The specific responsibilities of the CMT at sector level include:

  • Initiating contact with cell and village level stakeholders to orient them to community mobilization for social and behavior change.
  • Facilitating formation of CMT and micro-planning activities at the village level.
  • Training two people per village selected by CMT members as co-facilitators in CMT at the village level.
  • Supervising, with support from other members of CMT at the sector level, CMT at the village level.
  • Reporting progress on the community mobilization process monthly to the CMT at the sector level.

Strengths and successes of the partnership

Upon receiving orientation and training from the national-level technical working group, the district- and sector-level teams cascaded the process down to each village despite limited resources.

Key strengths and successes of the partnership included:

  • The development of community action plans in all 332 district villages.
  • High political and administrative will and commitment, as shown by the participation of the mayor and the vice mayor in charge of social affairs as CMT members.
  • Creation of mobile “WhatsApp” group with participation of the mayor allowing CMT members at both district levels to keep in touch, reporting back and sharing experiences in real time.
  • Building on cultural practices such as community service and evening meetings to get activities implemented for vulnerable groups.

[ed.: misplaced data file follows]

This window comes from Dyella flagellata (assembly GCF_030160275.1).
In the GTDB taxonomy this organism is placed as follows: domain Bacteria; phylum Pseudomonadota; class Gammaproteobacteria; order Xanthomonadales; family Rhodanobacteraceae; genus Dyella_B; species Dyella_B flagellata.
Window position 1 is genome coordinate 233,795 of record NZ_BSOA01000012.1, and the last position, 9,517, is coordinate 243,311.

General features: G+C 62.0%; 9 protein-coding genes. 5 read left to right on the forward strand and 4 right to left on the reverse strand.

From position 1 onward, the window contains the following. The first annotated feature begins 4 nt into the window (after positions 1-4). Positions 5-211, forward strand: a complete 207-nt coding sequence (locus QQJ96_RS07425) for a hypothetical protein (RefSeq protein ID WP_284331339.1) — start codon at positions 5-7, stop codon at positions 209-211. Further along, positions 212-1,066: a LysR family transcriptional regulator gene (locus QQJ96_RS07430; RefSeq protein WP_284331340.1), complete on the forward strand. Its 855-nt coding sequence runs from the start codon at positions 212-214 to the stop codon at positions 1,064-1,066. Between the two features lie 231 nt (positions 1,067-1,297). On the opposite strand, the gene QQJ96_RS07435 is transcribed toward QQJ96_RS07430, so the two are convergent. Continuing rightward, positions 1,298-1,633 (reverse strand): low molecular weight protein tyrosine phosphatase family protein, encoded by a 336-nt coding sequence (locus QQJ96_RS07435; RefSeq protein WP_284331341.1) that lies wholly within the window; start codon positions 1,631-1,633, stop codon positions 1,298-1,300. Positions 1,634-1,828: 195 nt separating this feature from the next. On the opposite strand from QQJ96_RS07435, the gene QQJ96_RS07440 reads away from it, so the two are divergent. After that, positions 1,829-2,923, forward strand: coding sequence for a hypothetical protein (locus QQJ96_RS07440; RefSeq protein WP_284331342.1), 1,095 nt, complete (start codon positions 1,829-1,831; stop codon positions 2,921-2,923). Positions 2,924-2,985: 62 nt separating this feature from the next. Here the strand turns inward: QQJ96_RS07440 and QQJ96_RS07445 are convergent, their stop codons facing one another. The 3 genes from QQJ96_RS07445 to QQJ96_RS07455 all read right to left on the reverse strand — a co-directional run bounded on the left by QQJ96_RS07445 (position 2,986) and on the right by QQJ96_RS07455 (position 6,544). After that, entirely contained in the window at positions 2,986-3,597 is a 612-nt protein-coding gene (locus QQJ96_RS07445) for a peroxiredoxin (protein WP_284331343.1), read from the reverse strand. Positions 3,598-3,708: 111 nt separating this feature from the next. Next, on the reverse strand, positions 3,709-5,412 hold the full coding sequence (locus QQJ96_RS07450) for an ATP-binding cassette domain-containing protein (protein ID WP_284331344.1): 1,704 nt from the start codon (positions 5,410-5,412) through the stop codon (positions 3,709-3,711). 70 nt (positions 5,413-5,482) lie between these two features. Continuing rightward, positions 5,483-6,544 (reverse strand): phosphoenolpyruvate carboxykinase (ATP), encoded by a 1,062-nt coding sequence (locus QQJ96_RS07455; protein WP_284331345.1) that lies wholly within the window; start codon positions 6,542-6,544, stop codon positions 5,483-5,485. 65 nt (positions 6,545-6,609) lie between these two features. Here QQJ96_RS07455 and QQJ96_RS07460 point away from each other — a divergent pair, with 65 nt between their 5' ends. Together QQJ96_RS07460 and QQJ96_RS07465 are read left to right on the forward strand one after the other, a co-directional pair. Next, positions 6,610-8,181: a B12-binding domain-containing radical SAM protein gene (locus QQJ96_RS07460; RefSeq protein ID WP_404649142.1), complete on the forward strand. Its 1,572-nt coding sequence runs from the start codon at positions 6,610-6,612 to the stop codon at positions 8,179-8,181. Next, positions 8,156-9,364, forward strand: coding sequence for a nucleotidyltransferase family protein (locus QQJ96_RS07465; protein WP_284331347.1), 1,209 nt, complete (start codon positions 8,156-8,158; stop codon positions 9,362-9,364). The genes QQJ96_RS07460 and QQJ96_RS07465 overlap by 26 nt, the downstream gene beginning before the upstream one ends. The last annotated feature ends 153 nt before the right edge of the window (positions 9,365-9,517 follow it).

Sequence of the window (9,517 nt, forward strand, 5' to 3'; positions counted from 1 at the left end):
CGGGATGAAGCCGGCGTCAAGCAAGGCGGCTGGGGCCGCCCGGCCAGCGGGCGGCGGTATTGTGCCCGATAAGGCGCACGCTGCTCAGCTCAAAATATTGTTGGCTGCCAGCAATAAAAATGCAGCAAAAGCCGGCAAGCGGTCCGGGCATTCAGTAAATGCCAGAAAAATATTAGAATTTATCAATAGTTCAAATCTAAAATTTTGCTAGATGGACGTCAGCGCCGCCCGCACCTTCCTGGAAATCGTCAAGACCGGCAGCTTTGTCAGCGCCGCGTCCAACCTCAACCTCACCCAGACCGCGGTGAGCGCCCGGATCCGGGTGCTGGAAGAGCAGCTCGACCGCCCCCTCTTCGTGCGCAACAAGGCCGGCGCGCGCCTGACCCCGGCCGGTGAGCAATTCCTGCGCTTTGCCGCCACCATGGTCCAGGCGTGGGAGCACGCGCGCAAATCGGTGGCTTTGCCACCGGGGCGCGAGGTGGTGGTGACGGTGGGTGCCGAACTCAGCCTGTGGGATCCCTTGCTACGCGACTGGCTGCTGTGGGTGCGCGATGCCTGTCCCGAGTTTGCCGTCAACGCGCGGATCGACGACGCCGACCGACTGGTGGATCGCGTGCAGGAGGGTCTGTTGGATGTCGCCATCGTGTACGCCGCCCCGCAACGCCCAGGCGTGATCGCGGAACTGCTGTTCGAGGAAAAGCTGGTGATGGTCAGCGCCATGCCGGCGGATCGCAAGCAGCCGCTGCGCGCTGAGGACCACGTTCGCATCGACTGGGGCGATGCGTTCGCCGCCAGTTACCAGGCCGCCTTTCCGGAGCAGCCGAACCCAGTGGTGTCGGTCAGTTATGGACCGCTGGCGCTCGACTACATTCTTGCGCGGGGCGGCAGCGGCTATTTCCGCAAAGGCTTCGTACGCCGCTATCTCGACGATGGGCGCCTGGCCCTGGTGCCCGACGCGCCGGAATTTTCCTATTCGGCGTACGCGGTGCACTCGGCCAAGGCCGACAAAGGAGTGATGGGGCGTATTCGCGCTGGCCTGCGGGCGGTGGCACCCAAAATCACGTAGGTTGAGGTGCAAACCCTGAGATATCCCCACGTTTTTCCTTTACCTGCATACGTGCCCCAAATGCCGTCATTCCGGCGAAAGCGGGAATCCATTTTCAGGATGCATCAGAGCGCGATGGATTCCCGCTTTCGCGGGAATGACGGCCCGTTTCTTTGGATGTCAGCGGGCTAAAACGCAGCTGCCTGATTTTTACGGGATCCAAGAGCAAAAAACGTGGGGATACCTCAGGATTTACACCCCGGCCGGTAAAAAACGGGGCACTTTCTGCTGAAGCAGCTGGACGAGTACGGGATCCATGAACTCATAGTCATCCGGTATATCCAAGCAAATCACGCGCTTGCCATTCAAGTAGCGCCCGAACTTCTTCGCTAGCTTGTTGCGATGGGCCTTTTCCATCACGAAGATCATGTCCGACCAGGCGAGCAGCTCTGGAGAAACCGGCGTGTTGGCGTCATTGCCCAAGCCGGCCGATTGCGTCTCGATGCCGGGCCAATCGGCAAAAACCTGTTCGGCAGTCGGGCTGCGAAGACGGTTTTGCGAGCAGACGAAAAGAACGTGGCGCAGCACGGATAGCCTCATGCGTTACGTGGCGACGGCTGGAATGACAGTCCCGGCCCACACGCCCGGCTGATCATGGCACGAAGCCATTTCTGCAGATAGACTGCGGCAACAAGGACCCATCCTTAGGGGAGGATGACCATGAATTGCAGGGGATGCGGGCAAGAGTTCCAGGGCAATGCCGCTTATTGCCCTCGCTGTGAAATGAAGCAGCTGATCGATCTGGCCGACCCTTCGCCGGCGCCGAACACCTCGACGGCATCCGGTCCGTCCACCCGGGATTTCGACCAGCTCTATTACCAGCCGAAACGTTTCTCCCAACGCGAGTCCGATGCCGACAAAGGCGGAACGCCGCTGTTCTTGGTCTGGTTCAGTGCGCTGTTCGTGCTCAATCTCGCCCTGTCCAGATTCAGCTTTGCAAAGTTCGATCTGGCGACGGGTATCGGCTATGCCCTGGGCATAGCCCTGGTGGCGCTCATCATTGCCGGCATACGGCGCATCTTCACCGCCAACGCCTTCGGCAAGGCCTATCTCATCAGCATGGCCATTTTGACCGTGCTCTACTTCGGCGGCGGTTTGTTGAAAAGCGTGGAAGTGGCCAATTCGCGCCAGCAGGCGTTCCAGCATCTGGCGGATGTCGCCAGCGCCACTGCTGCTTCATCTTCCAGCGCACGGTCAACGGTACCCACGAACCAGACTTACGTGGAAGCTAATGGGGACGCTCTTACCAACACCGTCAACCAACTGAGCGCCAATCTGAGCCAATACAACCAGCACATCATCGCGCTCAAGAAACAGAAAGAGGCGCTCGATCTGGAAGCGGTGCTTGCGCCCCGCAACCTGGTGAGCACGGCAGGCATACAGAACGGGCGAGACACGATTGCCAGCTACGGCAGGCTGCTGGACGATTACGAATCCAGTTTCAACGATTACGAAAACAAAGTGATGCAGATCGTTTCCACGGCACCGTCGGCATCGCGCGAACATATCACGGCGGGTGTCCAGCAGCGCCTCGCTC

• Integration of the community mobilization outcome into the district performance contract signed with the government.

Sector and village level CMT members. (Mamy Ingabire, MCSP)


Given that none of the CMT members receive payment from the project, such an undertaking comes with many challenges, including:

  • Confusion in the planning process and lack of standardization of the implementation process;
  • Insufficient coaching/supervision from district/sector CMT to villages;
  • Insufficient funding for coaching/supervision from district/sector CMT to villages; and
  • Unclear lines of reporting and documentation mechanism.

In Nyaruguru district, five sector-level, multisectoral teams are currently facilitating and accompanying the collective effort of 332 community/village groups for improved RMNCH with almost no significant funding from the national level. Going forward, national and district health authorities, in collaboration with MCSP, are working to strengthen the linkages between communities and sector-level teams with district- and national-level stakeholders. In addition, discussions are taking place to ensure the facilitation of community mobilization and coaching of community groups by sector and district multi-sectoral teams are included as workplan and budget items, thus increasing chances of institutionalizing the model.

This blog is part of the Institutionalizing Community Health Conference blog series. We encourage those unable to join the conference to stay virtually connected and to add your voice to the conversation at #HealthForAll. As part of this series, we are posting blogs from our staff and partners around the world highlighting the necessity of community health in reaching those not currently accessing key health services.